Tuesday, December 09, 2008

The Problem Really Is With Borrowers

How is it that so many borrowers who had their mortgages modified under the federal program to help homeowners are back in default on their mortgages?
However, data which is to be issued by the OCC and the Office of Thrift Supervision (OTS) next week could throw cold water on a push by some U.S. policymakers for loan modifications as the key remedy for the ailing U.S. financial and economic crisis.

Dugan said recent data showed that after three months, nearly 36 percent of borrowers who received restructured mortgages in the first quarter re-defaulted.

The rate of re-default jumped to about 53 percent after six months and 58 percent after eight months, Dugan said, without providing an explanation for the trend.

Regulators speaking at an OTS-housing forum did not provide any explanations for the causes behind the data.

"We don't know the answers yet, but these are the types of questions that we have begun asking our servicers in detail," Dugan said.
Can it be that these people should never have been homeowners in the first place? Maybe the problem really is home owners who should not be owning a home in the first place? What happened to income verification?

Homeownership is not a right, but a privilege that is earned through good credit and a solid employment history that shows the capacity to repay the obligations.

Many people thought that they could buy homes for little or no money down and with lax paperwork standards for income verification, lenders opened themselves up to massive liabilities. They're tightening the standards across the board, but the subprime mess will continue until the banks and the government finally put the charade to a stop.

Banks cannot afford to lend to those who have no capacity to repay loans. It doesn't matter that these people are now in homes. Foreclosure is a harsh mistress, but it's one that is guaranteed to do one thing - make homes more affordable because the banks will want to recoup a portion of their investment.

It's possible that some of these people lost jobs and can no longer afford their homes, but so far the numbers don't tell that tale.

Don Surber has it right with his prescription for the situation:
First, President Bush should go on national television and admit he was wrong when he said home ownership is a right.

Second, stop pretending that this freeloading is because of predatory bankers.

Banks are supposed to be predators. Otherwise they are not banks. It is sort of like trying to invent vegetarian sharks.

Third, and most importantly, let the banks and the borrowers work this out. That means foreclosures are possible. That means more likely the banks re-arrange these loans.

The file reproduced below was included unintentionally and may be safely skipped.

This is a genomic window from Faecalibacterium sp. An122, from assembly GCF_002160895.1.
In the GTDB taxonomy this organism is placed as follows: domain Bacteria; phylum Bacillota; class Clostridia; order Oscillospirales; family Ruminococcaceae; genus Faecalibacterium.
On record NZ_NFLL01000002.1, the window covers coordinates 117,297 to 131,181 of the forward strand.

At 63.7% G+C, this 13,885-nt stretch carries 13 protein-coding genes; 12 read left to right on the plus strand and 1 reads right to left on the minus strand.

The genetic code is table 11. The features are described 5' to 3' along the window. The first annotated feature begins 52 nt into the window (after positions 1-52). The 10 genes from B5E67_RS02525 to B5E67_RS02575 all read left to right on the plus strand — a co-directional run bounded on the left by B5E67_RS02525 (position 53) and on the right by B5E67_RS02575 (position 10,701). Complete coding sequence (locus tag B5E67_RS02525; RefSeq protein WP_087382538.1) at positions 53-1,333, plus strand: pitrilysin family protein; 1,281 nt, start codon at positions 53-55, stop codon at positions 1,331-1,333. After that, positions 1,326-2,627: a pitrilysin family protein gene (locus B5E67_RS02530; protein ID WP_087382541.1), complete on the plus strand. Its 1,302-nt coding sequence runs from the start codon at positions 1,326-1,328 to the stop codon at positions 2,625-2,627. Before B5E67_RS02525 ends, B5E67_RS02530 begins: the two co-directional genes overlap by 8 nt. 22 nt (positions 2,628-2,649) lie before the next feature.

Every time the government intervenes, it further distorts the markets and makes the problem worse. Prices become more affordable when market bubbles collapse. It goes back to basic economics of supply and demand. Demand for the homes dries up as subprime borrowers are no longer finding easy credit, which means prices slump. Once they reach a level of support - namely the natural and normal turnover of housing stock due to moves, marriages, divorces, and estate sales, the prices will stabilize in a mature housing market (where there is little to no new housing being built).

It's bad if you're trying to sell, but if you're in the market to buy a home, a down market is your friend. Try buying into a strong real estate market - prices are out of touch with what the value of the homes are.

It's a situation I've remarked upon in the past based on my experience trying to buy a home in Bergen County for three years. I was trying to buy a home into the teeth of a bull market. Prices were rising faster than salaries and even 3BR Cape Cods in need of massive repair were going for well over $400,000. That's just flat out obscene, and yet there were bidding wars on those kinds of properties. Waiting things out meant we were able to buy a bigger home at a more affordable price. Our home has gone down in value, which could be a problem if we're trying to refinance, but someone buying a home now will find better values - more affordable homes because the market isn't inflated by subprime borrowing and easy credit.

Meanwhile, I have no sympathy for the likes of Fantasia Barino, who's now being touted as some kind of poster child for the real estate crisis. She's facing foreclosure on a $1.3 million home. It's her second home.
Barrino’s $1.3 million home in Charlotte, NC, has been foreclosed on, according to the blog, realestalker. The magazine says unless the eight-time-Grammy-nominated singer can make necessary payments, the 6,232-square-foot home will be auctioned off on January 12. According to property records, Barrino purchased the six-bedroom mansion in March 2007. The New York Post reports that records show she took a $1 million mortgage on the property from Bank of America.

"The Color Purple" Broadway star has a second house in Charlotte, which is reportedly not in financial trouble.
I'm sorry, but we hear sob stories about how people who win the lottery go bankrupt all the time, regardless of the economic climate. We also hear about movie stars and famous people go bankrupt, get into serious financial trouble, and lose everything they accumulated. Gary Coleman ring a bell? Michael Jackson? MC Hammer? Mike Tyson? Or anyone on this list.

Many people simply have no clue as to how to maintain their finances and will spend like it's going out of style and can't afford the payments when the bill comes due. It doesn't matter if you're a famous singer or a struggling family trying to stay afloat.

If you've bought a home you cannot afford, it doesn't matter if the home was $100,000 or $1 million. It's still unaffordable to you.

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